5 reasons why ban will FAIL to recover black money
- No proper estimation on black money before implementation of currency ban.
- People buying gold under receipts to avoid exceeding the purchase limit.
- Ban will take out counterfeit currency but not black money.
One of the most pertinent reasons why the greater India welcomed, appreciated, and applaud to PM Narendra Modi's currency ban announcement is the prospect of bringing out the black money hoarded by many across the country.
The citizens of India did not mind that this decision caused wide inconvenience to the whole nation and showed their open support through social media posts.
Dare, anyone asked any question regarding the implications of the ban or whether government machinery is capable of handling this exchange of currency situation and the alert Indians on social media erupted by saying that inconvenience must be faced to bring out the hoarders and hoarded black money for the betterment of Indian economy.
Agreed, this government move is brave and commendable but will this move actually bring out the black money lying behind closed cupboards, sleeping under some mattress, kept inside some private bunker and make India corruption free? Well, that is still very much doubtful given the fact that we Indians are quite smart and always find a way out of everything.
Here is why the ban will not recover black money but will replace it with new currency:
1. First of all, the gold market became the instant place to make black money legal. The news of ban instantly impacted the gold market, and the prices soared because of a huge number of people rushed to buy gold.
Now, purchase of gold articles below ₹2 lakh remained untraceable as PAN card wasn't required and above ₹2 lakh purchase required PAN card. However, there was no ban on one person buying multiple items through multiple receipts of below ₹2 lakh making that person untraceable for the authority and easily converting the black money into white money.
2. Secondly, we should be realistic about the fact that a large part of the black money is in the form of land, gold, shares and other valuable assets and there is no proper estimation of the black money that is stashed in other forms than just liquid money.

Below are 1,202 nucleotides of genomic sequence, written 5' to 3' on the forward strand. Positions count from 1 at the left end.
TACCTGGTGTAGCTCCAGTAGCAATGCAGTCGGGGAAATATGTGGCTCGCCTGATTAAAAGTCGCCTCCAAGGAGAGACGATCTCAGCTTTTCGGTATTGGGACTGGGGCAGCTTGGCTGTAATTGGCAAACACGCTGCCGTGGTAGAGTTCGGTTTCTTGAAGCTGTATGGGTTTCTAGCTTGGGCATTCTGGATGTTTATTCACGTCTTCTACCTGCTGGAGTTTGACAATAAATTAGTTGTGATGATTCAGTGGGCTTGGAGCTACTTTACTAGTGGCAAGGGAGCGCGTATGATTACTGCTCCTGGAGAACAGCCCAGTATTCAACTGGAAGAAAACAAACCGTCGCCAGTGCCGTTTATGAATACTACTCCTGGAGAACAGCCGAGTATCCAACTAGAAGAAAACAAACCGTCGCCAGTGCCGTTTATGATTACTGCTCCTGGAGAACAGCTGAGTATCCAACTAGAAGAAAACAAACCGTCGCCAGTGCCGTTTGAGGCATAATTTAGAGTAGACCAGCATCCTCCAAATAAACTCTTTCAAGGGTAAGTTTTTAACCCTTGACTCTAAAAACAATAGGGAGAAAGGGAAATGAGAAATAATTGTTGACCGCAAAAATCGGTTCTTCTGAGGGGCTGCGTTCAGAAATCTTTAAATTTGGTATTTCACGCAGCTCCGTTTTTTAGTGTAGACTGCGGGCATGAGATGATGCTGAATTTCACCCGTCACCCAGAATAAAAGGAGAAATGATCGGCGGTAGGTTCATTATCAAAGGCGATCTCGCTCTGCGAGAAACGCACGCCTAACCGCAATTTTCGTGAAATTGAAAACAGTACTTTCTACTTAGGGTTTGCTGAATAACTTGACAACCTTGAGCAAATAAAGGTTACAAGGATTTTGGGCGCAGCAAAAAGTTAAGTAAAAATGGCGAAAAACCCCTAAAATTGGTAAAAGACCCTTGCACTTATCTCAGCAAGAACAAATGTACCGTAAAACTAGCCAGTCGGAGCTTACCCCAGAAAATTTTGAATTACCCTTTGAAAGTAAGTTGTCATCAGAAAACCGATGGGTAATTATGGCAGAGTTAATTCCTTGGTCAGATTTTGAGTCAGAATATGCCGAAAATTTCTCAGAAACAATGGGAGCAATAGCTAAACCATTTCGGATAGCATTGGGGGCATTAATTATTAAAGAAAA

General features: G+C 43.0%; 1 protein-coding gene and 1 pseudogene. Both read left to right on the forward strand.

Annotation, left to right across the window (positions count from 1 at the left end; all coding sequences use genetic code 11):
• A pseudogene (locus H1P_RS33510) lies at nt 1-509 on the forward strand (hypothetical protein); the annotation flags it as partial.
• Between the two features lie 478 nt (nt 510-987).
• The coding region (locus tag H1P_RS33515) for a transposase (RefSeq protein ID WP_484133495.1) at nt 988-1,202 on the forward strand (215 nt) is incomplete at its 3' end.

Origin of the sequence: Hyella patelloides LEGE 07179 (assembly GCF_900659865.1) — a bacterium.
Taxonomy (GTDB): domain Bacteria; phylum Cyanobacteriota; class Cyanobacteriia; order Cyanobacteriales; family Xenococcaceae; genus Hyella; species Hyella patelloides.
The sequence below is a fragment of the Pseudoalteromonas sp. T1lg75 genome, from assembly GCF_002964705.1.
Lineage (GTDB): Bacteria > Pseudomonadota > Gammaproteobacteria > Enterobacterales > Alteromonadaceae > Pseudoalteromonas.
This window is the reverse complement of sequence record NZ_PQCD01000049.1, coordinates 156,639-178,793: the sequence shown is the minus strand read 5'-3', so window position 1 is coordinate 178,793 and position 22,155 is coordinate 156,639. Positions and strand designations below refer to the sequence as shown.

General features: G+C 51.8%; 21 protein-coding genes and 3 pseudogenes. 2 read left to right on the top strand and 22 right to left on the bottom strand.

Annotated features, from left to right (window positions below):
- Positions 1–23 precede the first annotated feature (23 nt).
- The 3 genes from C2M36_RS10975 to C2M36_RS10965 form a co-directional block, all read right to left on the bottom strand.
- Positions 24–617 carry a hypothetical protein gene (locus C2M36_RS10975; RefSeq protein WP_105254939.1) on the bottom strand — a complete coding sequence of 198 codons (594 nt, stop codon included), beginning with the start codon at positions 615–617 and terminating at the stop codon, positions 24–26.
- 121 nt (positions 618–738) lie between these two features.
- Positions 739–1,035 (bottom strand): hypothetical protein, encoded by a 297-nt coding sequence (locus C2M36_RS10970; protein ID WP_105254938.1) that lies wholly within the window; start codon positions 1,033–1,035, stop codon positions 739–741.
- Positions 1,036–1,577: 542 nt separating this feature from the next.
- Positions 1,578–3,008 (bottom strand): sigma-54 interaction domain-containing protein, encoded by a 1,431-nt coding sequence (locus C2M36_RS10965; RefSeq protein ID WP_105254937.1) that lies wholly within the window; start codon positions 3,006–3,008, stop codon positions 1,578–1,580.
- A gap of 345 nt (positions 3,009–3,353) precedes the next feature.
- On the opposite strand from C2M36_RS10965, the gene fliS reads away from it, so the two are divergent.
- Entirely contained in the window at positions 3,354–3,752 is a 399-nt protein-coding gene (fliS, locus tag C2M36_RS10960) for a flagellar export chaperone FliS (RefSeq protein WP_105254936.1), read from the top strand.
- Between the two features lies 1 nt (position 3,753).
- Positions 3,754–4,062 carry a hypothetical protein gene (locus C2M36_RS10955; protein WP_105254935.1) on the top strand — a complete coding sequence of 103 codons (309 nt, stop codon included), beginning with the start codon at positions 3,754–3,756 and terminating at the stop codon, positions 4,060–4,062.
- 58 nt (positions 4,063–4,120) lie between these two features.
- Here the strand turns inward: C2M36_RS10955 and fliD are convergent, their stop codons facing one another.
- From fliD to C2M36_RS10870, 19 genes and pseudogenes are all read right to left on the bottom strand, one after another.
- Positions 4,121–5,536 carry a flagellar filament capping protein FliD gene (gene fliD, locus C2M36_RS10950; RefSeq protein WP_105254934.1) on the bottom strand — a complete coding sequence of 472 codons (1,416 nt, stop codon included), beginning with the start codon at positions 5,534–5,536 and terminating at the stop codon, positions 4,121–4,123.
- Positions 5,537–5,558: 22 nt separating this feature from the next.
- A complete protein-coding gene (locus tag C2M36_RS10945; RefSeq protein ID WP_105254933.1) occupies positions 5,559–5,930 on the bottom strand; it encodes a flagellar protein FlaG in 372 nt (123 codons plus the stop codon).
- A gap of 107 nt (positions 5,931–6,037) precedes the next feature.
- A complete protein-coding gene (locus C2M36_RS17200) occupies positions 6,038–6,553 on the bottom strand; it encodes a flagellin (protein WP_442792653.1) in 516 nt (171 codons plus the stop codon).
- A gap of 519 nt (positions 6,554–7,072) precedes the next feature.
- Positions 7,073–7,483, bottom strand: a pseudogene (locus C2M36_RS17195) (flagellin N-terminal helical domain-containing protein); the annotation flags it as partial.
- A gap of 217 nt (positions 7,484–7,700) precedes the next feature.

So, essentially the currency ban is supposed to impact the black cash and not the grave issue of black money (which is much higher in valuation).
3. Third, PM Modi, on earlier occasions has admitted that large part of the black money is stored in foreign bank accounts. The leaked Panama Papers shows that many big names including Bollywood celebs have their black money safe in foreign accounts.
The amount of black money that is in abroad must be much higher than black cash available in the country at the moment. The government should also take measures to recover that black money too.
4. The money changers who operate through below poverty line persons and their Jan Dhan Yojana accounts. These money changers will be depositing the banned currency below the amount of ₹2.5 lakhs and return the money after charging something between 10% to 40%, and it is a rate that is rising daily.
As a matter of fact, even anyone who does not fall within the income tax bracket can be used to exchange the ban currency and replace the black cash with the new currency notes.
5. Lastly, the move is to cripple terrorist activities which are fueled by counterfeit and black money in the stash. Now, there again is no estimation on how much such black or fake money is used for terror activities and how much is stashed by the individuals involved in such activities.
I may sound overtly critical, but when you decide to put through 1.2 billion people under inconvenience it should better be backed by data, research, and reasons.
In short, this ban will be able to trace the fake, counterfeit money and stop its circulation but will not help Indian economy from getting rid of black money.
By and large, this ban will not have much of an impact on people possessing a large amount of black money in various forms but will definitely impact the harmless Indian who habitually stash money for rainy days or situation like this.